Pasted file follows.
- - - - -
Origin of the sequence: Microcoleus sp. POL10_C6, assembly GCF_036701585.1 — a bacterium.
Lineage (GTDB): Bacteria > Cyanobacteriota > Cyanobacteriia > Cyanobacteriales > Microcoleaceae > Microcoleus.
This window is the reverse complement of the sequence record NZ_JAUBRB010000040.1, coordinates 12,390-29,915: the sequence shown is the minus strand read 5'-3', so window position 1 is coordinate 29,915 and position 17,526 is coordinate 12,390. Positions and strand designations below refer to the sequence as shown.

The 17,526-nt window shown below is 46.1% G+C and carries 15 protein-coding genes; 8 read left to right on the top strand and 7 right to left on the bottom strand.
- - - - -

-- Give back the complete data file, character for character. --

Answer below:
Origin of the sequence: Microcoleus sp. POL10_C6, assembly GCF_036701585.1 — a bacterium.
Lineage (GTDB): Bacteria > Cyanobacteriota > Cyanobacteriia > Cyanobacteriales > Microcoleaceae > Microcoleus.
This window is the reverse complement of the sequence record NZ_JAUBRB010000040.1, coordinates 12,390-29,915: the sequence shown is the minus strand read 5'-3', so window position 1 is coordinate 29,915 and position 17,526 is coordinate 12,390. Positions and strand designations below refer to the sequence as shown.

The 17,526-nt window shown below is 46.1% G+C and carries 15 protein-coding genes; 8 read left to right on the top strand and 7 right to left on the bottom strand.